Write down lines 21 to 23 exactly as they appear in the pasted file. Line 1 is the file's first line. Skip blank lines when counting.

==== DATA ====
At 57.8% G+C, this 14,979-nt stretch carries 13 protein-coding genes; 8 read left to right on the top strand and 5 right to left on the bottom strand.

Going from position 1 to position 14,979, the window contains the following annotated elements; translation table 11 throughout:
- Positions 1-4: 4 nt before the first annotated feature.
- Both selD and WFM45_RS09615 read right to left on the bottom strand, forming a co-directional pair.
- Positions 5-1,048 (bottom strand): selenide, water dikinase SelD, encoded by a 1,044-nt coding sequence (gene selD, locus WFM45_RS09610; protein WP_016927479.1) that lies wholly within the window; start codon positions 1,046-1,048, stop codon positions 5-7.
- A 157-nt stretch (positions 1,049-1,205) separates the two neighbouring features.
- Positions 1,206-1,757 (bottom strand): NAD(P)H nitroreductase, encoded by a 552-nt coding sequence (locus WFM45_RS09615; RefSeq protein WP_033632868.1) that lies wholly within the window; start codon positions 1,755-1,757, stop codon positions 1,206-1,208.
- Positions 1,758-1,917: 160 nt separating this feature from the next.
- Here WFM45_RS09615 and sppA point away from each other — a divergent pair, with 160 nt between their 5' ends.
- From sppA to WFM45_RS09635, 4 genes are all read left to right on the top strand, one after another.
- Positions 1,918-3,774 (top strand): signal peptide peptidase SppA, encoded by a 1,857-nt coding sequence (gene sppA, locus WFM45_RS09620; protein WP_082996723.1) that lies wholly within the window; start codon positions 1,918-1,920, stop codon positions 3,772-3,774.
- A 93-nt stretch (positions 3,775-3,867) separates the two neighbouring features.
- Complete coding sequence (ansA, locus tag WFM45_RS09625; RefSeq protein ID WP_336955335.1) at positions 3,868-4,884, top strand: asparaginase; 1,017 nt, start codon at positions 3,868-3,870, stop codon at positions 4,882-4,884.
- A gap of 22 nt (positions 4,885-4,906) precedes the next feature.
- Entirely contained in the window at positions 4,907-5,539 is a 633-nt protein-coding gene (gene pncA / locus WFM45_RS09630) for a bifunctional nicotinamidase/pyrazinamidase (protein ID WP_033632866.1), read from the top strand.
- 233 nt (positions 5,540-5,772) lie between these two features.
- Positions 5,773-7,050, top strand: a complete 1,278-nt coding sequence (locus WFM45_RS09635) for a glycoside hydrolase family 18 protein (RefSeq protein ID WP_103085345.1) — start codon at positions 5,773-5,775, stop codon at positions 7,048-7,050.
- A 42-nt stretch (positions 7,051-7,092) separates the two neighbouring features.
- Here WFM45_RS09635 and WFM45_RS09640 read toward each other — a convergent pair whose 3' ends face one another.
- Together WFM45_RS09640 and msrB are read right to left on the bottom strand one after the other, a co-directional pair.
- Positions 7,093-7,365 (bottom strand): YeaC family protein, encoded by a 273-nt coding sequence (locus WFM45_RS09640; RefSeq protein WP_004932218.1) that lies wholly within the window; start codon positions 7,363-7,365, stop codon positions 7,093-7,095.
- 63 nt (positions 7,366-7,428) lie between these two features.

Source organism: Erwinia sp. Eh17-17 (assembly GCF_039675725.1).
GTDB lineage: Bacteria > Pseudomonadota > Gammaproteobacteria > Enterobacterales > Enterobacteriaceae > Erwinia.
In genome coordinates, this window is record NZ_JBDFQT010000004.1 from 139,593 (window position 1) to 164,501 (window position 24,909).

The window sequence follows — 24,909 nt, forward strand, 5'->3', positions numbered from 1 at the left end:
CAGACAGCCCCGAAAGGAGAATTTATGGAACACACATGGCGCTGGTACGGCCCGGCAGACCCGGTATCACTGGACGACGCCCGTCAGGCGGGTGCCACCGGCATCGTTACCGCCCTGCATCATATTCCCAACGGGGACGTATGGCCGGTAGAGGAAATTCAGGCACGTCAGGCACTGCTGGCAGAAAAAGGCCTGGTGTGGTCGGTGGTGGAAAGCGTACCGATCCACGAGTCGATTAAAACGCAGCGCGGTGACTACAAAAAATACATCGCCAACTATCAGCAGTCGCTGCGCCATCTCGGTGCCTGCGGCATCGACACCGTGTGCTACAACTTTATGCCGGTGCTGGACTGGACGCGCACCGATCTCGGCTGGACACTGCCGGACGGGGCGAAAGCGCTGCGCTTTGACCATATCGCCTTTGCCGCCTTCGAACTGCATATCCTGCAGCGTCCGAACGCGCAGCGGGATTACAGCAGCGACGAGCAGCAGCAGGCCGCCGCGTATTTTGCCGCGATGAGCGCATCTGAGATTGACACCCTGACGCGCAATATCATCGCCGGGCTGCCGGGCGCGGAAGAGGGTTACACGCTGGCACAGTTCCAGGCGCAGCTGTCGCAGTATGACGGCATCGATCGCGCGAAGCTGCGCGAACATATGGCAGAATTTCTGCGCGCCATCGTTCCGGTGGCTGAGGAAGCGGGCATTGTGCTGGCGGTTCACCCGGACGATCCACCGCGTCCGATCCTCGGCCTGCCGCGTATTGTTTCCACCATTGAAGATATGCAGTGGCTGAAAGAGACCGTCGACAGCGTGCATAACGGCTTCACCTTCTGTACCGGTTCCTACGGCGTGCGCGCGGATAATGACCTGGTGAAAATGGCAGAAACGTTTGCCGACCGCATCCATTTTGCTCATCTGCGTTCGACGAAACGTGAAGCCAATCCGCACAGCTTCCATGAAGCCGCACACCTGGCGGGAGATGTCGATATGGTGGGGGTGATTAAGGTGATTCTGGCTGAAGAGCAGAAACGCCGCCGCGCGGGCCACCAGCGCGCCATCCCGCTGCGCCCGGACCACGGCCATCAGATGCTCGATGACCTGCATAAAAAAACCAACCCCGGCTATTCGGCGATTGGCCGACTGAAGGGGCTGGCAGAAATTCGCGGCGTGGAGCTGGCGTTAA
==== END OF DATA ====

- Positions 7,093-7,365 (bottom strand): YeaC family protein, encoded by a 273-nt coding sequence (locus WFM45_RS09640; RefSeq protein WP_004932218.1) that lies wholly within the window; start codon positions 7,363-7,365, stop codon positions 7,093-7,095.
- 63 nt (positions 7,366-7,428) lie between these two features.

Source organism: Erwinia sp. Eh17-17 (assembly GCF_039675725.1).